11 Things You Need to Know About Working with Influencers

 

If you’re running a brand or a business, chances are you’ve noticed that, while the number of advertisements are at an all time high, consumer trust of said advertisements is at an all time low. This level of distrust has created a form of backdoor advertisement that we now know as influencer marketing. This type of marketing happens when a company hires an influential social media personality and pays them (in product, perks, money, or all of the above) to market the brand to their large following. As Forbes explains, “[Influencers] have the power to make that audience trust the message it receives. This is huge, as trust is something that advertising just can’t buy.”

As a brand, aligning yourself with an influencer who is active in your industry can mean an increased visibility and a boost in sales. You may be wondering how you can find an influencer to work with. 

Finding the perfect influencer

  1. Do some digging on social media. Search hashtags that are relevant to your industry and, from there, found out who the most active influencer/posters are. This will take a substantial amount of time and effort but will give you so much insight into your industry.
  2. Set Google Alerts for keywords pertaining to your industry and your business, then see who pops up the most.  
  3. If you have a chunk of money to spend, you can hire companies like MuseFind, or Instabrand to connect you to influencers.
  4. Or you can join Hubba’s community and save yourself all this work. Hubba helps like-minded influencers find your business and vice versa.

Remember to think about is what kind of influencer it is that your business needs. Seek out influencers who are really passionate about your industry and by extension will be passionate about your products (and hopefully your brand). The last thing you want is to hire someone who has no interest in what you do, who posts with no genuine tone, cashes the check and walks away. Customers are attracted to honesty so if you’re adding an influencer to your marketing strategy, you need that to come across from them and their posts.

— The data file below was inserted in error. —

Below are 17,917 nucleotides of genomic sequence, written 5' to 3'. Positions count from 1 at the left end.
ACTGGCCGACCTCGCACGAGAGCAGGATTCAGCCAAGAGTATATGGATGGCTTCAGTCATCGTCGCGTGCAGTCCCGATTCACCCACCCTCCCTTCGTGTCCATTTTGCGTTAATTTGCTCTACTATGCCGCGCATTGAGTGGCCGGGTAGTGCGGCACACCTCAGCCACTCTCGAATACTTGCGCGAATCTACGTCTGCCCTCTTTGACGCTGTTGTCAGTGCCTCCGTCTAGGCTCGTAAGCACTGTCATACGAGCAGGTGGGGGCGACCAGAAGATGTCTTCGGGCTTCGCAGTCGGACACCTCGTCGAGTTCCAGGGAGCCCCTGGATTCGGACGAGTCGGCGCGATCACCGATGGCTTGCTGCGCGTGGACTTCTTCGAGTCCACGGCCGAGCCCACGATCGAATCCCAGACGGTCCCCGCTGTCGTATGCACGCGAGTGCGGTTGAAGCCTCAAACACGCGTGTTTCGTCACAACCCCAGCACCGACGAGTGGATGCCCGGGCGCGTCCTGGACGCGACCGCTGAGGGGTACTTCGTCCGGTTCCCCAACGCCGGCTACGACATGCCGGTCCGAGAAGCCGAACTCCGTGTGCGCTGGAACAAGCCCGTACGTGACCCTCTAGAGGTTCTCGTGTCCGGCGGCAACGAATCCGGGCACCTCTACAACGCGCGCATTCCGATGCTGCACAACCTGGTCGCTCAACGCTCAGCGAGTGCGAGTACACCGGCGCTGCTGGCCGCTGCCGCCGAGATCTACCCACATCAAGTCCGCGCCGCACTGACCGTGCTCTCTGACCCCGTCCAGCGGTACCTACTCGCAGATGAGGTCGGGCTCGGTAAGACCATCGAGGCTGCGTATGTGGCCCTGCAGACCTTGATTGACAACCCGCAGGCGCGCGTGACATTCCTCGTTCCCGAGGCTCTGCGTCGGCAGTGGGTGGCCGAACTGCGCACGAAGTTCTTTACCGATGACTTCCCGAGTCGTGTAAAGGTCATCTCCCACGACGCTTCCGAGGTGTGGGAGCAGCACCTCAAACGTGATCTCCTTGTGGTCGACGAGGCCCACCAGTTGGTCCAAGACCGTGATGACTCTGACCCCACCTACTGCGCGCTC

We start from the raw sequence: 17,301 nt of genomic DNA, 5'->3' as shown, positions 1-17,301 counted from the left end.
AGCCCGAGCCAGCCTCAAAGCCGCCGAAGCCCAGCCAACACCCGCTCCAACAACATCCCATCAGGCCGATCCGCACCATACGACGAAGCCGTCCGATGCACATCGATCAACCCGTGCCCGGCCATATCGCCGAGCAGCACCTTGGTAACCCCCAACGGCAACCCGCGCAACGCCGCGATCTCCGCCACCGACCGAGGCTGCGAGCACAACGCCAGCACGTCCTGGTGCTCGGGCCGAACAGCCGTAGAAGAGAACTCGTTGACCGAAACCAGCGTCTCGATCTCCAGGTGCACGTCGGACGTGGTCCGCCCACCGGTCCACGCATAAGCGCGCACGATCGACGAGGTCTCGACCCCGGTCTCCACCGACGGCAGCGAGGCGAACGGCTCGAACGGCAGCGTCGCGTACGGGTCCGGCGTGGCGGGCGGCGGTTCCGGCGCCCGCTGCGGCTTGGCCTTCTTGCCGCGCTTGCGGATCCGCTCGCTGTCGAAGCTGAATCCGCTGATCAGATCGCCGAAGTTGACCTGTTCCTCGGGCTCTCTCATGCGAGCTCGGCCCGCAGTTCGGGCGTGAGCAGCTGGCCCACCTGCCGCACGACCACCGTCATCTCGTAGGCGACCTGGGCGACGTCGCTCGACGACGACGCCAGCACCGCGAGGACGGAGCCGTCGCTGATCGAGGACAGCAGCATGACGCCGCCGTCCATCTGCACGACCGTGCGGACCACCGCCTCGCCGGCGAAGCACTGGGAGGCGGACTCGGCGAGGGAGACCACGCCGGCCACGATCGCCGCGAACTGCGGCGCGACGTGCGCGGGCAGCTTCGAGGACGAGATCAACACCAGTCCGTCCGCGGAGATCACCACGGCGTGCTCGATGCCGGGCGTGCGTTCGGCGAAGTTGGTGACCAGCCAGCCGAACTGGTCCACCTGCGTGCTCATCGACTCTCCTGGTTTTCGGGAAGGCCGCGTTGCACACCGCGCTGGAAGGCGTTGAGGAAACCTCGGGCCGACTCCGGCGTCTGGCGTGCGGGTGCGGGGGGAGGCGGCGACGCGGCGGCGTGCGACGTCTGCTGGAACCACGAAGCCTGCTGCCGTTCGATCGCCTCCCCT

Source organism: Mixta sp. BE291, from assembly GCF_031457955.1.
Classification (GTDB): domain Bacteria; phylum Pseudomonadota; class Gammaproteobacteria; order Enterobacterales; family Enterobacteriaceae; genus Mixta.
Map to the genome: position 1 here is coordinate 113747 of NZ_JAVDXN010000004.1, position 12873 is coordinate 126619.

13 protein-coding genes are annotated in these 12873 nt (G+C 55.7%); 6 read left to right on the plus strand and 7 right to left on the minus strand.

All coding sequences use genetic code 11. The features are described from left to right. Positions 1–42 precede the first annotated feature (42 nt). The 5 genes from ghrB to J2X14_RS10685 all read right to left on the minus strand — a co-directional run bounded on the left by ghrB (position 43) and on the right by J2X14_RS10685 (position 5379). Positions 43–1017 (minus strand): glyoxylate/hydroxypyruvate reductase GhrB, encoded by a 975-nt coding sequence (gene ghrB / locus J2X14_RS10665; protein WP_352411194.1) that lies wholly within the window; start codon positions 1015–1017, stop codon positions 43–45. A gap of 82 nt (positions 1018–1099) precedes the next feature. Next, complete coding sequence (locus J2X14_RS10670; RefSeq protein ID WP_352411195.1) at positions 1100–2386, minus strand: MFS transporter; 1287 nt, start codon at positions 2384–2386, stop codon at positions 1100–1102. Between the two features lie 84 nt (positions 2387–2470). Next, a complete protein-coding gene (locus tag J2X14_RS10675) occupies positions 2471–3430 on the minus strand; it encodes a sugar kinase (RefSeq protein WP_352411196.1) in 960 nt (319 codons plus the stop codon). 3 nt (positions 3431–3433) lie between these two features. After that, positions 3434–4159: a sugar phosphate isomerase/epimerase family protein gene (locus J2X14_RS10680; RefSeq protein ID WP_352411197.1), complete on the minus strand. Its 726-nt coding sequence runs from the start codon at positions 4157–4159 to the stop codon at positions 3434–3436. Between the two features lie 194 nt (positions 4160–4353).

A mistake many businesses make is not checking into an influencer’s engagement numbers. To protect yourself, you must be sure that the influencer you want to hire has a good follower number to engagement ratio. Unfortunately, many influencers “buy” followers to appear more established than they really are. Check out the influencer’s posts – how many likes do they get per post? Are their followers commenting? These are all things you can check to ensure their following is real and that, if hired, they will extend the reach of your brand or business by promoting you to their following.

Once you’ve targeted four to five influencers, your best course of action is to reach out to each and request media kits. If they don’t have one, it’s a good indication that you should move on. However, if they do, you’ll get a better sense of what they’ve done in the past and what to expect out of your partnership. Once you’ve come to an agreement, it’s time to get down to the nitty gritty.

Questions to ask before working with an influencer